By SARA CAVANAGH
WELLINGTON, Fla.--In a stunning upset, the power house team of Lucy Deslaurier, Laura Kraut, Beezie Madden and McLain Ward, each on his or her top horse, finished third behind Mexico and Israel at the Palm Beach Masters on Feb. 17 in the first of three North American Nations Cup classes that will qualify two teams for the Final in Barcelona next fall.
"On paper, there was no comparison between the U.S. team and the others prior to the class," said Chef d'Equipe Robert Ridland. "We had four Olympians on our team, with the lead-off and anchor riders on our team being the two most recent World Cup Champion riders on their World Cup winning horse."
Madden on Breitling LS led the way in the first round with a clear round, but then Deslauriers on Hester had two rails for eight faults and Kraut on Confu added four faults as did Ward on HH Azur.
Mexico led after round one with no faults, the U.S. and Ireland were tied with eight faults, Israel had nine, Canada 12 and Colombia 16.
IN ROUND two, Madden had four faults, Deslaurier and Kraut were both clear but Ward had a rail to add a four fault total to their first round score to finish on 12 faults, while the young Mexican team added just four faults to finish on four for the win and Israel had three clean rounds to finish second on nine faults.
Ireland was fourth with 14 faults, Canada fifth with 20 and Columbia sixth on 28.
"I can't feel bad about Mexico beating us," said Ridland of the team that also won in Dublin last year. "In Dublin, they went wild when they won. Here, there's a lake between the warm-up area and the ring, and they all jumped in the lake with their riding clothes on. I wouldn't have believed it if I hadn't seen a video of it. I had already left for a plane back to California."
"We didn't have a bad day," said Ridland. "Both Beezie and Laura each had a clear round. As for Azur, and McLain would probably agree, she had been off for a while and was just a little rusty."
Azur pulled a muscle in her side last year and was sidelined for the rest of the year.
Devin Ryan had been originally named to the team, but had to pull out a few weeks ago and was replaced by Margie Engle on Royce, but Engle was so ill that she told Ridland she just couldn't ride, so Deslaurirs was pulled in at literally the last minute.
Final entries for a Nations Cup must be made one hour before the class, and Deslauriers was named one hour and five minutes before the first horse went in the ring.
"Lucy wallked the course with us, but that didn't give her much time to get ready," said Ridland. "Her second round was beautiful."
"Royce has been jumping extremely well, so losing him at the last minute was unfortunate," said Ridland. "We had our A team, and they did a good job, but it just wasn't our day."
WITH JUST two qualifying Nations Cups left for North America, one in Mexico and one in Canada, Mexico leads with 100 points, the U.S. is second with 80 and Canada third with 60.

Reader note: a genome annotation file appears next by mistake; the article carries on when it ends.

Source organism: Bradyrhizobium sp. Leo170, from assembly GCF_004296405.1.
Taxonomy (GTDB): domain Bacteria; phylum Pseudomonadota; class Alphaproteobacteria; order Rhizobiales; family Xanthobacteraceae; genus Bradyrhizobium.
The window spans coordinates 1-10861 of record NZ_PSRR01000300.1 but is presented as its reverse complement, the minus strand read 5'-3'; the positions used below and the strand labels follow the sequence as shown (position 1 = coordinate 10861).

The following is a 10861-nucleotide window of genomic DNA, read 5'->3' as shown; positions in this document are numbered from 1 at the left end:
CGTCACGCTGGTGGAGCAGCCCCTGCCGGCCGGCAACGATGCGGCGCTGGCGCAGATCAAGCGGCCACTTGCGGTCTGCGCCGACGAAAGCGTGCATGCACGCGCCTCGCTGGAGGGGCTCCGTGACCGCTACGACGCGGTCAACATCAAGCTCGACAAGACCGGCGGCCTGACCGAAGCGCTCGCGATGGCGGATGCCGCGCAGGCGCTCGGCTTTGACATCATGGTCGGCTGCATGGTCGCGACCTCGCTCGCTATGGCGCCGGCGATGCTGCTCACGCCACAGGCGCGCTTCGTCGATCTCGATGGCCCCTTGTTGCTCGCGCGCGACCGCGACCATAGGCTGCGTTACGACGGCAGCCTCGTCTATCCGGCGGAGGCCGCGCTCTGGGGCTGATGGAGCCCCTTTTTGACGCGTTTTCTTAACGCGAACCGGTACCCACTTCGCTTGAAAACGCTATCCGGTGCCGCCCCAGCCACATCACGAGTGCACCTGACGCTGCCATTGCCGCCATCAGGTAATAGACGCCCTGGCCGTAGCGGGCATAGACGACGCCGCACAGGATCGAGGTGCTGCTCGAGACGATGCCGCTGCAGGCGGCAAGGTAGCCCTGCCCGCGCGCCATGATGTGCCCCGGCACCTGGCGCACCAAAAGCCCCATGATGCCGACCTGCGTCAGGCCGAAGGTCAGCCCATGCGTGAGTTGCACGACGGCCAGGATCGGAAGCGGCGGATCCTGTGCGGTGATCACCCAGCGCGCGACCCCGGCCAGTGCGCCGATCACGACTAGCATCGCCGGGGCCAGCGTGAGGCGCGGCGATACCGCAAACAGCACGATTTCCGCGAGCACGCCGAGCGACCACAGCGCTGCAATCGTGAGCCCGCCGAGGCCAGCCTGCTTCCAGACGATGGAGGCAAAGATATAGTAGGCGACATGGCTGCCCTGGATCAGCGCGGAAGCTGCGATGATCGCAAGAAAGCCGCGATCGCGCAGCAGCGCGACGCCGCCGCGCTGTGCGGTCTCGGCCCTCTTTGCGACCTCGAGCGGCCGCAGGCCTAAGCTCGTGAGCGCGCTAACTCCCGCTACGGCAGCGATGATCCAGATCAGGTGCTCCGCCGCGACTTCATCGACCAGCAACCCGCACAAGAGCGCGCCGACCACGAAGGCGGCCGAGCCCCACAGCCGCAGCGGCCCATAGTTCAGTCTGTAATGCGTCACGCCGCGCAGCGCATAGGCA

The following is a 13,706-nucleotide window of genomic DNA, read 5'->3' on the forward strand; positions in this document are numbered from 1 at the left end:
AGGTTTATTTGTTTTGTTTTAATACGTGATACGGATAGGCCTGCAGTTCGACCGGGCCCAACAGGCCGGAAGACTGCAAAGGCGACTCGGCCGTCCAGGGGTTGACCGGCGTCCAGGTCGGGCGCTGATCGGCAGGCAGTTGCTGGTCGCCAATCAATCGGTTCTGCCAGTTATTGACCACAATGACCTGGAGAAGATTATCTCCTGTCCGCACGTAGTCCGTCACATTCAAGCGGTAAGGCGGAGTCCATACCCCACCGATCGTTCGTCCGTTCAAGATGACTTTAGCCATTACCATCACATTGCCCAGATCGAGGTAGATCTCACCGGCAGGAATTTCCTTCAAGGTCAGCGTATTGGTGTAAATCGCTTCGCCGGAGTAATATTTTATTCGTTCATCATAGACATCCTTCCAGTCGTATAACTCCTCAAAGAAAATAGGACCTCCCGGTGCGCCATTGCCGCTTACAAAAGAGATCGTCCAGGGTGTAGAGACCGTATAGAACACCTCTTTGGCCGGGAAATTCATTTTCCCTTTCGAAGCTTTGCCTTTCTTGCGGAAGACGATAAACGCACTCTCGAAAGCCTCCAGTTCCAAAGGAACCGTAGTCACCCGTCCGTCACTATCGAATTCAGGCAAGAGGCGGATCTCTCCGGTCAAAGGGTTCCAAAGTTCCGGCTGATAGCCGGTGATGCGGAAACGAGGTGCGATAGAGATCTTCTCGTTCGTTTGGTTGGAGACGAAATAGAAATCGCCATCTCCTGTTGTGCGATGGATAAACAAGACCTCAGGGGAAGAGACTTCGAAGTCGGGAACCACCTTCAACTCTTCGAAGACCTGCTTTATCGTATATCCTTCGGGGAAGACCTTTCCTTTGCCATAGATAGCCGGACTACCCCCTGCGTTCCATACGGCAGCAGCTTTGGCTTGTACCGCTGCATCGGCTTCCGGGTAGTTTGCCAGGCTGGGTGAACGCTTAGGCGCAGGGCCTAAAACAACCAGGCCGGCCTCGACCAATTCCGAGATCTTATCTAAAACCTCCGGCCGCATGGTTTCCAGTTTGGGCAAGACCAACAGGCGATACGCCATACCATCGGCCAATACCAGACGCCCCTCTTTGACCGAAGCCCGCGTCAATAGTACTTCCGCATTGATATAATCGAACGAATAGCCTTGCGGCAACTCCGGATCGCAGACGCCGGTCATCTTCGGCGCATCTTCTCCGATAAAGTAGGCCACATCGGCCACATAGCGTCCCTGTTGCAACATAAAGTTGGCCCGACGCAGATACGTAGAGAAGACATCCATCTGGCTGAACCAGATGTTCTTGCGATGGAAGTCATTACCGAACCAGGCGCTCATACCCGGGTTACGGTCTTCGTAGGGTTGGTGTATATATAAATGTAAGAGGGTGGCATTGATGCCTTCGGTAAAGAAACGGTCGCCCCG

"Mexico has a good lead," said Ridland. "Mexico has a huge incentive to get to Barcelona. In Barcelona, there is one spot open for qualifying for the Olympics that will go to the team that hasn't yet qualified for the Olympics that has the best score. Mexico has that to qualify for the Olympics if they don't make it at the Pan Am Games."
"Getting the second spot to make it to Barcelona will probably come down to Canada and us. It's always hard for us to get a team for Mexico. Our league, although it's small, has gotten very strong."
This Nations Cup was held at the Palm Beach Masters, hosted by Lou Jacobs and the Jacobs family on their Deeridge Farm adjacent to the Polo Club.
"The event was great," said Ridland. "It was great jumping on grass again. The trend is going back to grass for Nations Cups. Grass is better for the horses. Hats off to the organizers at Deeridge."
Led by Chef d’Equipe Stanny van Paesschen, the Mexican team featured four riders under the age of 30 – Fernando Martinez Sommer on Cor Bakker, Eugenio Garza Perez on Victer Finn DH Z, Juan Jose Zendejas Salgado riding Tino La Chapelle and Manuel Gonzalez Dufrane with Hortensia Van De Leeuwerk.
“Coming up from our team’s win in Dublin, we knew that we had a good team—a great team—great riders and great horses,” said Garza Perez, the most experienced of the four. “These three riders are amazing. They ride much more than their age, and we really pulled together and pulled out the win.”
For Israel, two-time Olympic veteran Daniel Bluman was double clear on Ladriano Z, Ilan Ferder and J'adore Van Het Klinkhof had five and eight, Ashlee Bond on Chela LS had four and clear, and Danielle Goldstein had eight and clear on Lizziemary to finish on nine faults.
Bond dyed her long hair Israeli blue and left it flying long down her back, and Goldstein had a flaming mass floating down her back.
Master horseman George Morris would not have approved.
When, during his stint at U.S. chef d'equipe, he first saw Bond riding, and felt she would be good material to make the team, the first thing he asked her was, "Can you put yur hair up under your helmet?"